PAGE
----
OK, maybe I'm just still a bit bitter. Its only been 7 years, i just need alittle more time I suppose.

M2
12-16-2005, 11:07 AM
I'm following my Dad's advice (advice earned the hard way, I should add): "Any man living in today's times who gets married before he is 30 is absolutely insane."

It's not bad advice. For whatever reason modern Americans seem to go haywire at 27. Having some sort of handle on who you are helps in that whole process of finding the right mate.

Though I'll add that my experience is that you don't want to get too old before you have kids. My wife and I originally figured we'd get rolling on that front at age 35, but it worked out that we started at age 30 and finished at age 33. I'm glad it worked out that way because babies can take the starch right out of you. I don't have the battery power I did eight years ago.

It's a tricky rope to walk, not getting married when you're too young or waiting to breed until you're too old.

Blimpie
12-16-2005, 11:50 AM
It's not bad advice. For whatever reason modern Americans seem to go haywire at 27. Having some sort of handle on who you are helps in that whole process of finding the right mate.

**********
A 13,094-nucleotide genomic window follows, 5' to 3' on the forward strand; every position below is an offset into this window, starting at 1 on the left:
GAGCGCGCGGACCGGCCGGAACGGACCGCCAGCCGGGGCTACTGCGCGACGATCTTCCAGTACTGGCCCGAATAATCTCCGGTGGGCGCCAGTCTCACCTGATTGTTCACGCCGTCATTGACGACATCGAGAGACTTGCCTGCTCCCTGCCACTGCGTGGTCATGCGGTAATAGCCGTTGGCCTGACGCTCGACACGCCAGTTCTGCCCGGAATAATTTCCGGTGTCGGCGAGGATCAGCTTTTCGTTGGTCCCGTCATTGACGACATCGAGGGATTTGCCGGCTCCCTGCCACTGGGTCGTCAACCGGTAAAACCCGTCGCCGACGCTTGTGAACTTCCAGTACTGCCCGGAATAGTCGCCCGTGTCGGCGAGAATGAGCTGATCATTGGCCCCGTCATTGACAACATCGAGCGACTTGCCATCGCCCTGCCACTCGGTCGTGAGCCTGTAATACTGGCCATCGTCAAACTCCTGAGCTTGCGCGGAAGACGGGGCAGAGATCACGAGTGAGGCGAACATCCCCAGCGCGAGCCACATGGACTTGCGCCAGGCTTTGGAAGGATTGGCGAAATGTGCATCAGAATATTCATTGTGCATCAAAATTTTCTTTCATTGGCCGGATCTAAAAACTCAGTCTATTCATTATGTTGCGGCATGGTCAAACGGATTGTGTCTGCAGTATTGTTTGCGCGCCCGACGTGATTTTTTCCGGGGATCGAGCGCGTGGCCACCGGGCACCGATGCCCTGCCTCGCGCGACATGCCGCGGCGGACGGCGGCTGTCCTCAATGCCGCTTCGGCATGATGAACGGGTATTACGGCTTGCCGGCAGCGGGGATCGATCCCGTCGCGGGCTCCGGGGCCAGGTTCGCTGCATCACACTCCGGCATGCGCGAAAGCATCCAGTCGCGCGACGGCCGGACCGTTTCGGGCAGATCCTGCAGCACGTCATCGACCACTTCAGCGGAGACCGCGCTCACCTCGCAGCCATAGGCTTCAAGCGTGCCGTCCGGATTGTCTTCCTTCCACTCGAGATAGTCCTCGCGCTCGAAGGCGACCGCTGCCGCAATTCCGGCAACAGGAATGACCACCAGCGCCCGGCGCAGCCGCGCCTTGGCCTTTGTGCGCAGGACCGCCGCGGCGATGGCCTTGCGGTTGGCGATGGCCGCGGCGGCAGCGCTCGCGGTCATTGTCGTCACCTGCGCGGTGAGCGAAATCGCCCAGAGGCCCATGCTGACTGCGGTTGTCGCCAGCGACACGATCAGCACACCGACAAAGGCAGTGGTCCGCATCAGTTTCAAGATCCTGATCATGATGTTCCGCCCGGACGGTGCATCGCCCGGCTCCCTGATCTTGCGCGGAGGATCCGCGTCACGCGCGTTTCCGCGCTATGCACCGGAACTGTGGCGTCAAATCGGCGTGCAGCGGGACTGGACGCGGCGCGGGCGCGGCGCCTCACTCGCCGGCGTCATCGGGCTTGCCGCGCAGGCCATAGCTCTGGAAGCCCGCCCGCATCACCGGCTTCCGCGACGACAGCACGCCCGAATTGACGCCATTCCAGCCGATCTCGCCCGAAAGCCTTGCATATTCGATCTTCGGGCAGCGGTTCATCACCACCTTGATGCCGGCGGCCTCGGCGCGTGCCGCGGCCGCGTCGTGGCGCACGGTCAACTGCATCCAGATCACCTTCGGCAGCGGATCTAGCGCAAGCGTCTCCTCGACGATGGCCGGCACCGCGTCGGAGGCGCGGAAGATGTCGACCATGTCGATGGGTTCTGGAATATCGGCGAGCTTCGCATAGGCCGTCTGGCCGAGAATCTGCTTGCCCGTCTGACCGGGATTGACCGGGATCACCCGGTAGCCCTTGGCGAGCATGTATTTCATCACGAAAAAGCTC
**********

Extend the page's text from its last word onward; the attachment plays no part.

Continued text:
Though I'll add that my experience is that you don't want to get too old before you have kids. My wife and I originally figured we'd get rolling on that front at age 35, but it worked out that we started at age 30 and finished at age 33. I'm glad it worked out that way because babies can take the starch right out of you. I don't have the battery power I did eight years ago.

It's a tricky rope to walk, not getting married when you're too young or waiting to breed until you're too old.M2: I couldn't have said it any better myself. Most couples NEED that early marital bonding period without children--regardless of whether or not that couple shacked up together prior to marriage. Marriage is definitely different than simple cohabitation.

Everybody who is planning a family THINKS they know what precise impact the pitter-patter of little feet will have on their humble abode. I did as well. You think you know how much time, effort and money that children will require...then you have them and the truth soon becomes known.

On the flipside, if you decide to wait until you can afford kids to have them, then you will never have any children at all. My kids are everything to me, but I am sooooo damn grateful that my wife and I had almost two years of marriage under our collective belts prior to the arrival of our first child.

Those few years should be spent getting to know one another REALLY well. Those days should not be without the requisite bumps in the road--for that is the only way a couple can be certain that they made the proper life decisions. I'm not talking about kicking the tires here, I'm talking about ensuring an adequate home foundation that will allow you to better deal with the onset of stress from children. The last thing a newlywed ever needs to do is catch a sideways glimpse of their mate staring at them...knowing full well that they don't have their heart in the tasks that lie ahead with raising their children.

Okay, now everybody can send me their vasectomy bills.